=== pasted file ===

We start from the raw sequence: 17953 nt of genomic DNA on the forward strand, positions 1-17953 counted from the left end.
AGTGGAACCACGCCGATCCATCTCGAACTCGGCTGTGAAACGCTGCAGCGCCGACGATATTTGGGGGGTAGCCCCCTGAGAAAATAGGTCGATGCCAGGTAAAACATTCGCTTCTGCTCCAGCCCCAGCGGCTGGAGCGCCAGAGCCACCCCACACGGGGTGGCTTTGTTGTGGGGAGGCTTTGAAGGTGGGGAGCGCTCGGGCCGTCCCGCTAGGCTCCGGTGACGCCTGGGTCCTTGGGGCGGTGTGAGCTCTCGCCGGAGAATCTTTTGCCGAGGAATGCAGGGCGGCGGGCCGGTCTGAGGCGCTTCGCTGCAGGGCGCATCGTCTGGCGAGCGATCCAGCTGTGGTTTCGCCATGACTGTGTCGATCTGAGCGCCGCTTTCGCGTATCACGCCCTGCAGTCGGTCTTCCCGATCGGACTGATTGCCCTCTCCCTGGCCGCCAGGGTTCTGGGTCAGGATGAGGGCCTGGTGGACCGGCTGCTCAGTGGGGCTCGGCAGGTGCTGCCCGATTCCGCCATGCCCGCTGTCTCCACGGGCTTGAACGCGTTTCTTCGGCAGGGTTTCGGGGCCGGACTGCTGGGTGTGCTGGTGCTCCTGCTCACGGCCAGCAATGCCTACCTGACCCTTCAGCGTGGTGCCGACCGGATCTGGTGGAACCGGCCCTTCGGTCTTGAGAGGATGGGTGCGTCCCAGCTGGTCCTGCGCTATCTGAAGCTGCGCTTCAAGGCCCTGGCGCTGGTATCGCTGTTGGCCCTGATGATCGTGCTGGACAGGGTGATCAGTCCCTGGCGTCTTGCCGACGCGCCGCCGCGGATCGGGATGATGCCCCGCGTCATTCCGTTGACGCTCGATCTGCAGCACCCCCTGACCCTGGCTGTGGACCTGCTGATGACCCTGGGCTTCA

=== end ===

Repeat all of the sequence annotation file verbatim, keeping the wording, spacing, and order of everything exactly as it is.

We start from the raw sequence: 17953 nt of genomic DNA on the forward strand, positions 1-17953 counted from the left end.
AGTGGAACCACGCCGATCCATCTCGAACTCGGCTGTGAAACGCTGCAGCGCCGACGATATTTGGGGGGTAGCCCCCTGAGAAAATAGGTCGATGCCAGGTAAAACATTCGCTTCTGCTCCAGCCCCAGCGGCTGGAGCGCCAGAGCCACCCCACACGGGGTGGCTTTGTTGTGGGGAGGCTTTGAAGGTGGGGAGCGCTCGGGCCGTCCCGCTAGGCTCCGGTGACGCCTGGGTCCTTGGGGCGGTGTGAGCTCTCGCCGGAGAATCTTTTGCCGAGGAATGCAGGGCGGCGGGCCGGTCTGAGGCGCTTCGCTGCAGGGCGCATCGTCTGGCGAGCGATCCAGCTGTGGTTTCGCCATGACTGTGTCGATCTGAGCGCCGCTTTCGCGTATCACGCCCTGCAGTCGGTCTTCCCGATCGGACTGATTGCCCTCTCCCTGGCCGCCAGGGTTCTGGGTCAGGATGAGGGCCTGGTGGACCGGCTGCTCAGTGGGGCTCGGCAGGTGCTGCCCGATTCCGCCATGCCCGCTGTCTCCACGGGCTTGAACGCGTTTCTTCGGCAGGGTTTCGGGGCCGGACTGCTGGGTGTGCTGGTGCTCCTGCTCACGGCCAGCAATGCCTACCTGACCCTTCAGCGTGGTGCCGACCGGATCTGGTGGAACCGGCCCTTCGGTCTTGAGAGGATGGGTGCGTCCCAGCTGGTCCTGCGCTATCTGAAGCTGCGCTTCAAGGCCCTGGCGCTGGTATCGCTGTTGGCCCTGATGATCGTGCTGGACAGGGTGATCAGTCCCTGGCGTCTTGCCGACGCGCCGCCGCGGATCGGGATGATGCCCCGCGTCATTCCGTTGACGCTCGATCTGCAGCACCCCCTGACCCTGGCTGTGGACCTGCTGATGACCCTGGGCTTCA